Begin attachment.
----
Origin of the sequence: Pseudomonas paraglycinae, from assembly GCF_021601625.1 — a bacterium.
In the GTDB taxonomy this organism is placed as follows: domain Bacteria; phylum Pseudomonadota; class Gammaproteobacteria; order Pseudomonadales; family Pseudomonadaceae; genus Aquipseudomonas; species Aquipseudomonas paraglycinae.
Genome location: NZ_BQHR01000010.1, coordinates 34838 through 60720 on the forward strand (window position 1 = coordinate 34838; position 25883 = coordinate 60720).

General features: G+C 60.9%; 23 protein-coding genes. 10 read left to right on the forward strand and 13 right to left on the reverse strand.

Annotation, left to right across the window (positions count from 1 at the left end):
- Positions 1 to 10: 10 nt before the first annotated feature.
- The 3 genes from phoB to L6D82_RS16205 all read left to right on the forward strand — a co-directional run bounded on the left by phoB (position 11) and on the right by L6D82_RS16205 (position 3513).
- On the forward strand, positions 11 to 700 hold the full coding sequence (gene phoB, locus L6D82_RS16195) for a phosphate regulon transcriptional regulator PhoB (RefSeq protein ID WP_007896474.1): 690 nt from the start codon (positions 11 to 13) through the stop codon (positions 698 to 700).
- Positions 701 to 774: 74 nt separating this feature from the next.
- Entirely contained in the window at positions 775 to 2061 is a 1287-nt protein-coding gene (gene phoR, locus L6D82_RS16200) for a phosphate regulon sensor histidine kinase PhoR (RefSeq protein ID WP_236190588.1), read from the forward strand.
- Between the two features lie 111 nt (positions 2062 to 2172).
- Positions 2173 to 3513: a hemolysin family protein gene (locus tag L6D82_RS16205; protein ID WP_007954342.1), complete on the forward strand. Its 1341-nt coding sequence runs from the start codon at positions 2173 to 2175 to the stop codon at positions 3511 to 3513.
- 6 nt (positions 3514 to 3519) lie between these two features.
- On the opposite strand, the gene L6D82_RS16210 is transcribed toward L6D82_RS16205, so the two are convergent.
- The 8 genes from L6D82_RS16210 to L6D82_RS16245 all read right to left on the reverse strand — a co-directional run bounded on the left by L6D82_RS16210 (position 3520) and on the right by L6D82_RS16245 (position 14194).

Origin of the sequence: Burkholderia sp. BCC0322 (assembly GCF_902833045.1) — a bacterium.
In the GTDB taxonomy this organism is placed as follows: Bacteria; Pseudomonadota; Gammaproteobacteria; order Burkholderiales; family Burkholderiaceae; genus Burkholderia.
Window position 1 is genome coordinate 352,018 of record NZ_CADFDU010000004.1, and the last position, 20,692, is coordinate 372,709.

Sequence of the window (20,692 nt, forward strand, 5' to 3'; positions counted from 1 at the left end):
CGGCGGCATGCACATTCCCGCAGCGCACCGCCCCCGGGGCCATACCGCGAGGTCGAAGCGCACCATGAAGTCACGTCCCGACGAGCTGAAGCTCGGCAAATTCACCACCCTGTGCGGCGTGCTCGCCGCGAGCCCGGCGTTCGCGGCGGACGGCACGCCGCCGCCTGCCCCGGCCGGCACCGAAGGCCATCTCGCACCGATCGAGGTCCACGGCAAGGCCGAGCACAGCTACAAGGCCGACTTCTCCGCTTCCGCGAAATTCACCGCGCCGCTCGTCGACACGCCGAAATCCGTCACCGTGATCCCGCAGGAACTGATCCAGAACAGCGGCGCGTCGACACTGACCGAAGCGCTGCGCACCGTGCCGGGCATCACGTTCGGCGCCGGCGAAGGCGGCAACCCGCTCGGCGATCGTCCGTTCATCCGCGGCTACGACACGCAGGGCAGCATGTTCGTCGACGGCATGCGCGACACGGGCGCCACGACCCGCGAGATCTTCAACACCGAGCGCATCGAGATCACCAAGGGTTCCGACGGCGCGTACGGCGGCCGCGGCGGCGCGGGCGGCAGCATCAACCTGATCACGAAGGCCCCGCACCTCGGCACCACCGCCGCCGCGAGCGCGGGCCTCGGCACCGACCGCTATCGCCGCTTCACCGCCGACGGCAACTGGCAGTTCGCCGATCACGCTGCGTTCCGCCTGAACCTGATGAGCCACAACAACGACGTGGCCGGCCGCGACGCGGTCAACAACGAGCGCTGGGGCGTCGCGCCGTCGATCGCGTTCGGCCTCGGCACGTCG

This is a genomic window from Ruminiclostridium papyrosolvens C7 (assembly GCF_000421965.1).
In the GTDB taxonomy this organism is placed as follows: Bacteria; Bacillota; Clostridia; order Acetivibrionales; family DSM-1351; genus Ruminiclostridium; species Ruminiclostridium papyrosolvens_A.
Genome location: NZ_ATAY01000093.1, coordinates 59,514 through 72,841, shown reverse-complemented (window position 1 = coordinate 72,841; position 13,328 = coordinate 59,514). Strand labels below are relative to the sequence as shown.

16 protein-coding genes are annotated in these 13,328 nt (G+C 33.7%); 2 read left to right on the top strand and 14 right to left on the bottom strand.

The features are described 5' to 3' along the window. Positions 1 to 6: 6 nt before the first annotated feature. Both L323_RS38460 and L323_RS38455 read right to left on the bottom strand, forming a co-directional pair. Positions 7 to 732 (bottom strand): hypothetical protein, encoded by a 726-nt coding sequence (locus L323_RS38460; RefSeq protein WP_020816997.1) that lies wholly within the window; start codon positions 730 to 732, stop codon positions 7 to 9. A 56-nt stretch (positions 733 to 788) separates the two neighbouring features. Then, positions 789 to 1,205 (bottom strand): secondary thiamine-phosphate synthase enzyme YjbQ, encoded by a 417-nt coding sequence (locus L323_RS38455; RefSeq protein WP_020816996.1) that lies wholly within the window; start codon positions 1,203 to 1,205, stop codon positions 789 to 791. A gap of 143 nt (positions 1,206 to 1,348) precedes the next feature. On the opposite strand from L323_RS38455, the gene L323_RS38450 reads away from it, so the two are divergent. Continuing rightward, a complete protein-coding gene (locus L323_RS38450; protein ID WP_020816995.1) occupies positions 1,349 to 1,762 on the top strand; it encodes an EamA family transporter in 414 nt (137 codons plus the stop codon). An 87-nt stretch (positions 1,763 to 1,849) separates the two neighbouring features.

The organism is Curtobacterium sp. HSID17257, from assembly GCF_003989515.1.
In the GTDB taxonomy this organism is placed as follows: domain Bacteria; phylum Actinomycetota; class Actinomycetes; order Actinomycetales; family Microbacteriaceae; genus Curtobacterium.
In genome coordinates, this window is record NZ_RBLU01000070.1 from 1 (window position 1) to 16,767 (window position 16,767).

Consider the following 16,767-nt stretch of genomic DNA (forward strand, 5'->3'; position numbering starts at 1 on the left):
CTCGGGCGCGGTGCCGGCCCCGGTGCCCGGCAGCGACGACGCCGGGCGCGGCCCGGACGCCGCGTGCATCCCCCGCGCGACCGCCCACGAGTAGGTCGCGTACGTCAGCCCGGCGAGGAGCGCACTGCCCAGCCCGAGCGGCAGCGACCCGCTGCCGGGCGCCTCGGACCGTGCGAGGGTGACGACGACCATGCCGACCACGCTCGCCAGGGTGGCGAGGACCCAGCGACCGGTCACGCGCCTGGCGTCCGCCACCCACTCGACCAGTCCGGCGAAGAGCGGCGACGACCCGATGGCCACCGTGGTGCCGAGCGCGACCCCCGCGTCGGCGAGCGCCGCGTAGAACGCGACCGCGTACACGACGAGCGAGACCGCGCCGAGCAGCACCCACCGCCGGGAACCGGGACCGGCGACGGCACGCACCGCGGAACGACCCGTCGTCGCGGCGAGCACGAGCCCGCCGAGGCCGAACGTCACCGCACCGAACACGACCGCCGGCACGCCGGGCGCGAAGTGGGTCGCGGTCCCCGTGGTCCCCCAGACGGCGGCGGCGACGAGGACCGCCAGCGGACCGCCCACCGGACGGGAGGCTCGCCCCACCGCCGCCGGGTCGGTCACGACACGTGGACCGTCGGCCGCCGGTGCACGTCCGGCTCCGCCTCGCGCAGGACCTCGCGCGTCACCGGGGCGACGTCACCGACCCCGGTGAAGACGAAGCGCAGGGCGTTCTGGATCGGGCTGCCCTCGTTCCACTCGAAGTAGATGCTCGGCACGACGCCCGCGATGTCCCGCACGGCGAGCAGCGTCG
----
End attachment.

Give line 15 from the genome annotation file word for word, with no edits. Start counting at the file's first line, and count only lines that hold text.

- The 8 genes from L6D82_RS16210 to L6D82_RS16245 all read right to left on the reverse strand — a co-directional run bounded on the left by L6D82_RS16210 (position 3520) and on the right by L6D82_RS16245 (position 14194).